A Morbid Taste for Bones (Brother Cadfael Series #1)

A Morbid Taste for Bones (Brother Cadfael Series #1)

by Ellis Peters

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In the first installment of an iconic historical mystery series, a medieval monk seeks a saint’s remains for Shrewsbury Abbey—but finds a murderous sinner instead.

A Welsh Benedictine monk living at Shrewsbury Abbey in western England, Brother Cadfael spends much of his time tending the herbs and vegetables in the garden—but now there’s a more pressing matter. Cadfael is to serve as translator for a group of monks heading to the town of Gwytherin in Wales. The team’s goal is to collect the holy remains of Saint Winifred, which Prior Robert hopes will boost the abbey’s reputation, as well as his own. But when the monks arrive in Gwytherin, the town is divided over the request.

When the leading opponent to disturbing the grave is found shot dead with a mysterious arrow, some believe Saint Winifred herself delivered the deadly blow. Brother Cadfael knows an earthly hand did the deed, but his plan to root out a murderer may dig up more than he can handle.

Before CSI and Law & Order , there was Brother Cadfael, “wily veteran of the Crusades” ( Los Angeles Times ). His knowledge of herbalism, picked up in the Holy Land, and his skillful observance of human nature are blessings in dire situations, and earned Ellis Peters a Crime Writers’ Association Silver Dagger Award. A Morbid Taste for Bones kicks off a long-running and much-loved series that went on to be adapted for stage, radio, and television.

Product Details

ISBN-13: 9780446400152
Publisher: Grand Central Publishing
Publication date: 01/28/1994
Series: Brother Cadfael Series , #1
Edition description: Reissue
Pages: 208
Product dimensions: 6.70(w) x 11.00(h) x 0.56(d)
Lexile: 1160L (what's this?)

About the Author

Ellis Peters is a pseudonym of Edith Mary Pargeter (1913–1995), a British author whose Chronicles of Brother Cadfael are credited with popularizing the historical mystery. Cadfael, a Welsh Benedictine monk living at Shrewsbury Abbey in the first half of the twelfth century, has been described as combining the curious mind of a scientist with the bravery of a knight-errant. The character has been adapted for television, and the books drew international attention to Shrewsbury and its history.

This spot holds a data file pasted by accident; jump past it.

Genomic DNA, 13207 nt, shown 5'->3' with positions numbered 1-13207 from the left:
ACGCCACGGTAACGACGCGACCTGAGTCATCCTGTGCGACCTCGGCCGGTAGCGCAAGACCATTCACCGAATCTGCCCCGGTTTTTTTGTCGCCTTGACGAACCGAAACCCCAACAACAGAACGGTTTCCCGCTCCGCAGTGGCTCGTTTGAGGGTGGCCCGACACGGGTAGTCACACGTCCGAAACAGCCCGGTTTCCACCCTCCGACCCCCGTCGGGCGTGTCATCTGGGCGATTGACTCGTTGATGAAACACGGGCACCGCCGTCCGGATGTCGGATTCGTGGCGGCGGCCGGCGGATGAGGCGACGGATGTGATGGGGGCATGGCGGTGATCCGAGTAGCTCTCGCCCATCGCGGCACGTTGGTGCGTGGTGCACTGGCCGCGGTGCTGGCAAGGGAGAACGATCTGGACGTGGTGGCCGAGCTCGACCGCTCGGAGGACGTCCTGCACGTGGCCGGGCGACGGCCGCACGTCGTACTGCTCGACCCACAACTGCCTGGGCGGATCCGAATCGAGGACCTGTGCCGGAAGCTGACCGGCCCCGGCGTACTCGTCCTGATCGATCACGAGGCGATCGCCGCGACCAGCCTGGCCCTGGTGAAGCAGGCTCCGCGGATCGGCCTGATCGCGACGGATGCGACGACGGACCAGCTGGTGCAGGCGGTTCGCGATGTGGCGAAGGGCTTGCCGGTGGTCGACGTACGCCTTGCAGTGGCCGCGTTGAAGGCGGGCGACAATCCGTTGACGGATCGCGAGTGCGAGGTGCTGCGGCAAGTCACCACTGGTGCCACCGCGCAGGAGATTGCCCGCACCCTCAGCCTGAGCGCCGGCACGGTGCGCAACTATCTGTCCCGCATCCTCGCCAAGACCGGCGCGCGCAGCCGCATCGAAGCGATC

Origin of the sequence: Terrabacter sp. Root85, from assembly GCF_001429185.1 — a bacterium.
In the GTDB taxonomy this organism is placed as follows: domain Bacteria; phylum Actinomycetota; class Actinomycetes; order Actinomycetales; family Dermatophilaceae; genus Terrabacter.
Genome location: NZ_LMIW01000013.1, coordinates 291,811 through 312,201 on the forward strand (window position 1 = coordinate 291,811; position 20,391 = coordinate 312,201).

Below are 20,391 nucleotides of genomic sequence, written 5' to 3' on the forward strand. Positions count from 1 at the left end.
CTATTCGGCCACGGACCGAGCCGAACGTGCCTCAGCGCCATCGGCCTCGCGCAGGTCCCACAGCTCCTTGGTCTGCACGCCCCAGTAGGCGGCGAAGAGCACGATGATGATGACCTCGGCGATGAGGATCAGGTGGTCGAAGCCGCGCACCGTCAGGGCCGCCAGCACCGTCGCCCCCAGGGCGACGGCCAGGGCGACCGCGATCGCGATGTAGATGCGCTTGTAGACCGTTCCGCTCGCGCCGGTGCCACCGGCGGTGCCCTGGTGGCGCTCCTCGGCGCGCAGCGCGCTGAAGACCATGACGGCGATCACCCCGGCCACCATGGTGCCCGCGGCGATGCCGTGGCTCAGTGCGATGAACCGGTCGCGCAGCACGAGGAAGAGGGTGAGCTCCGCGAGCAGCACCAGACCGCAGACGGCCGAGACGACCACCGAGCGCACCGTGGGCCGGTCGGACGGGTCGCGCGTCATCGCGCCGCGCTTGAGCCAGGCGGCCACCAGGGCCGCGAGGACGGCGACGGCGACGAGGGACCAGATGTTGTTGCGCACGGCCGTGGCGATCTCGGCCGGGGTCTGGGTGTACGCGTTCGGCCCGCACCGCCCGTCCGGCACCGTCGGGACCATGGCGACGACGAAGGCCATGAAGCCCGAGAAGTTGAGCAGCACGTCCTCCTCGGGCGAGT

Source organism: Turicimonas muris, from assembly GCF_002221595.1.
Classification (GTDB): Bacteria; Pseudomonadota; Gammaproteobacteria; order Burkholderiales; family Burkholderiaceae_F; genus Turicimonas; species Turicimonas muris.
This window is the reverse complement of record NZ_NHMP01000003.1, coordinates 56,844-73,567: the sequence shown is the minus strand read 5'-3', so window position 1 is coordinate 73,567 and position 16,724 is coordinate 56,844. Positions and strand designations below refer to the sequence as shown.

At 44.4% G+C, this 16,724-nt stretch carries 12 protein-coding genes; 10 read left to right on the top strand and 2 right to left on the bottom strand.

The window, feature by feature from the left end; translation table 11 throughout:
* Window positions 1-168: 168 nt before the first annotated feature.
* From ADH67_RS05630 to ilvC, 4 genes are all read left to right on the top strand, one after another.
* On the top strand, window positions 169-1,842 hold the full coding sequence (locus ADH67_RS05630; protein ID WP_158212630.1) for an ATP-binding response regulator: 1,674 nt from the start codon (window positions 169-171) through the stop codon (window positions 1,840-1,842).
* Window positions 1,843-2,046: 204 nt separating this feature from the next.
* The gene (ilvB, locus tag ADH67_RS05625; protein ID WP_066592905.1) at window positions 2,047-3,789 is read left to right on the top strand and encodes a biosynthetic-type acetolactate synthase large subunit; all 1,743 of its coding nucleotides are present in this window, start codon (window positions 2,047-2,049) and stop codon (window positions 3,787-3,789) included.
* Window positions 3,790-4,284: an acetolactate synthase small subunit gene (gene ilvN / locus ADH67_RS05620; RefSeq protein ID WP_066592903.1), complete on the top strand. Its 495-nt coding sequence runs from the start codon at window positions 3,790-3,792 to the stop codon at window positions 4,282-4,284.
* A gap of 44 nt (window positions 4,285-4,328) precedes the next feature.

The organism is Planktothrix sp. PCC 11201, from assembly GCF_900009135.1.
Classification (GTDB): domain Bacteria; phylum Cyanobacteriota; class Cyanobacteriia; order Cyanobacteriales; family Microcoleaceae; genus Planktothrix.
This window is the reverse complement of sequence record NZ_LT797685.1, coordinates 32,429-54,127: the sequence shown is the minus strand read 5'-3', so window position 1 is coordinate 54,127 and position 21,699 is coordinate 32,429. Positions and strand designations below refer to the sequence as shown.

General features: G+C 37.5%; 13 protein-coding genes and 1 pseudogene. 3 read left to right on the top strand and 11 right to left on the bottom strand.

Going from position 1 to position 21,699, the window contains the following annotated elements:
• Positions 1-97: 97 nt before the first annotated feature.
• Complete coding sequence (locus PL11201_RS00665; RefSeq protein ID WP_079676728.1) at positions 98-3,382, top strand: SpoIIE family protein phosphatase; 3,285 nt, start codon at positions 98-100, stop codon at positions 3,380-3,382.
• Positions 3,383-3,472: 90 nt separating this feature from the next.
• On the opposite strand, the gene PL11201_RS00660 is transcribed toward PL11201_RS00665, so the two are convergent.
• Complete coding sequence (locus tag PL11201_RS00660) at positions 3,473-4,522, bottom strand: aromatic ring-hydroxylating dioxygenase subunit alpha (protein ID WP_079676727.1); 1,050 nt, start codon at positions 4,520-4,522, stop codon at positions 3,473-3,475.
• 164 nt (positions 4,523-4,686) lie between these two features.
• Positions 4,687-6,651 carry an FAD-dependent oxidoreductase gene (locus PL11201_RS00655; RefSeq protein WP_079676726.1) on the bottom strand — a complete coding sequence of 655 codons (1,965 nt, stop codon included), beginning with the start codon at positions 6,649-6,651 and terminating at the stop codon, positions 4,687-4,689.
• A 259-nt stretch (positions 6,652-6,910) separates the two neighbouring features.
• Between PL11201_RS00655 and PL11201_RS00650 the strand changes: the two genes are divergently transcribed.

Pargeter won an Edgar Award in 1963 for  Death and the Joyful Woman , and in 1993 she won the Cartier Diamond Dagger, an annual award given by the Crime Writers’ Association of Great Britain. She was appointed officer of the Order of the British Empire in 1994, and in 1999 the British Crime Writers’ Association established the Ellis Peters Historical Dagger award, later called the Ellis Peters Historical Award.

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Morbid Taste for Bones 4.4 out of 5 based on 0 ratings. 27 reviews.
Kimi_and_Stevies_Mom More than 1 year ago
This first book involves Brother Cadfael's Abbey wanting to obtain the relics of a saint so that they can achieve greater fame, thus inducing more pilgrims to come, thus giving the Abbey more revenue. Not that Cadfael cares, but there are others in the Abbey who would like to achieve this outcome. And soon enough there is a murder that Cadfael must solve. I recommend all readers try and read these books in order as the characters become more developed as the series progresses. These are fun and easy reads and I am sure you will get hooked as I did.
Bill-D More than 1 year ago
A fascinating look into the past. Great characters living their lives in moments of stress. The descriptions ring real and the characters could be you. Extremely well written, it is not for those too lazy or unable to understand writing above today's writers. The language is beautiful. I loved this series. The PBS movies based on it are also good but not quite as rich as the books.
Guest More than 1 year ago